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Eastern Pacific

NHC

Outlook | Discussion

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Outlook | Discussion

Eastern Pacific Discussion


000
AXPZ20 KNHC 180221
TWDEP

Tropical Weather Discussion
NWS National Hurricane Center Miami FL
0221 UTC Tue Oct 17 2017

Tropical Weather Discussion for the eastern Pacific Ocean from
the Equator to 32N, east of 140W. The following information is
based on satellite imagery, weather observations, radar, and
meteorological analysis.

Based on 0000 UTC surface analysis and satellite imagery through
0215 UTC.

...SPECIAL FEATURES...

Gulf of Tehuantepec Gale Warning: Gale force winds are present
across the Tehuantepec area as clearly depicted by an earlier
ASCAT scatterometer passes. These gale force winds are supported
by a tight pressure gradient between high pressure across the
eastern slopes of the Sierra Madre Mountains in Mexico, and
across the western Gulf of Mexico in the wake of a stationary
front which extends from N to S over the central Bay of Campeche.
Seas are in the range of 10 to 15 ft across the area of gale
force winds with seas of 8 ft or greater spilling out to areas
downwind of the gale. Global model guidance indicates that the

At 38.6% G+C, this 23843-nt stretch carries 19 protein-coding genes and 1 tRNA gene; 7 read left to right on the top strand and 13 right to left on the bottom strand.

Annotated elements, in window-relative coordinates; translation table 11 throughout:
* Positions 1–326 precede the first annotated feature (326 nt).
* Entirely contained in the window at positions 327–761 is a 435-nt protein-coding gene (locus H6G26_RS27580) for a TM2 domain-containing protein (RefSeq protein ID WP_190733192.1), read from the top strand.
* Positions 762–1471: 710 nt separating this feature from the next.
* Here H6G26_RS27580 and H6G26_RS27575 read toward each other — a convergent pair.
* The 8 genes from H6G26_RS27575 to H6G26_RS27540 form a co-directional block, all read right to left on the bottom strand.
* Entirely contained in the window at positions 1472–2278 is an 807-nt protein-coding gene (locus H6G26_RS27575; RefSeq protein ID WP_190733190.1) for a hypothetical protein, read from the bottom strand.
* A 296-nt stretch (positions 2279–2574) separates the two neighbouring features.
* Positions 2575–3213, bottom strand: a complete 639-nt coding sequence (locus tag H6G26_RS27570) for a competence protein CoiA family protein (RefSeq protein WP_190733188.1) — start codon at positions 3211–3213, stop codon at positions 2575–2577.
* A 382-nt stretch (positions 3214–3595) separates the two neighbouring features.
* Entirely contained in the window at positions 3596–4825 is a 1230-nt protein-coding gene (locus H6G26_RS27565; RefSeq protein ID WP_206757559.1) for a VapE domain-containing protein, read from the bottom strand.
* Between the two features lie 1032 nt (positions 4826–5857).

high pressure will weaken through Thursday, with the
corresponding tight gradient slackening. This will allow for the
gale force winds to eventually diminish to below gale force just
after sunrise on Thursday, however, northerly winds of 20 to 30
kt will continue through Friday along with seas of 8 to 10 ft.
Looking ahead, another gale force wind event is possible early
next week.

...TROPICAL WAVES...

A tropical wave is N of 04N along 82W continuing northward along
the Costa Rica/Panama border and offshore of the Caribbean coast
of Nicaragua in the SW Caribbean Sea, moving W at 10 to 15 kt.
Associated convection has diminished during the past several
hours.

...INTERTROPICAL CONVERGENCE ZONE/MONSOON TROUGH...

The monsoon trough axis extends from 10N74W to 10N90W to 11N114W
to low pressure near 10N118W to 10N120W. The intertropical
convergence zone axis extends from 10N120W to 08N126W to 11N140W.
Scattered moderate and isolated strong convection is from 07N to
11N between 92W and 95W, from 07N to 10N between 105W and 111W,
and within an area bounded by 13N122W to 13N118W to 07N114W to
07N128W to 13N122W.

...DISCUSSION...

OFFSHORE WATERS WITHIN 250 NM OF MEXICO...

Please see the Special Features section above for information
about the ongoing Gulf of Tehuantepec gale event.

A surface ridge extends across the waters off Baja California,
with the pressure gradient between it and troughing along the
eastern part of Baja California bringing gentle to moderate NW to
N winds and seas of 5 to 7 ft. The ridge will remain in place
during the next few days with little change in winds and seas
over the offshore waters aside from the Gulf of Tehuantepec
region as described above. By late Friday afternoon into Friday
evening, a weakening cold front and accompanying set of large NW
swell will propagate through the waters W of Baja California
building seas to the 8 to 15 ft range. Also on Friday evening,
NW winds will increase to fresh over the waters adjacent to Baja
California Norte.

Mainly gentle to moderate NW to N winds are expected over most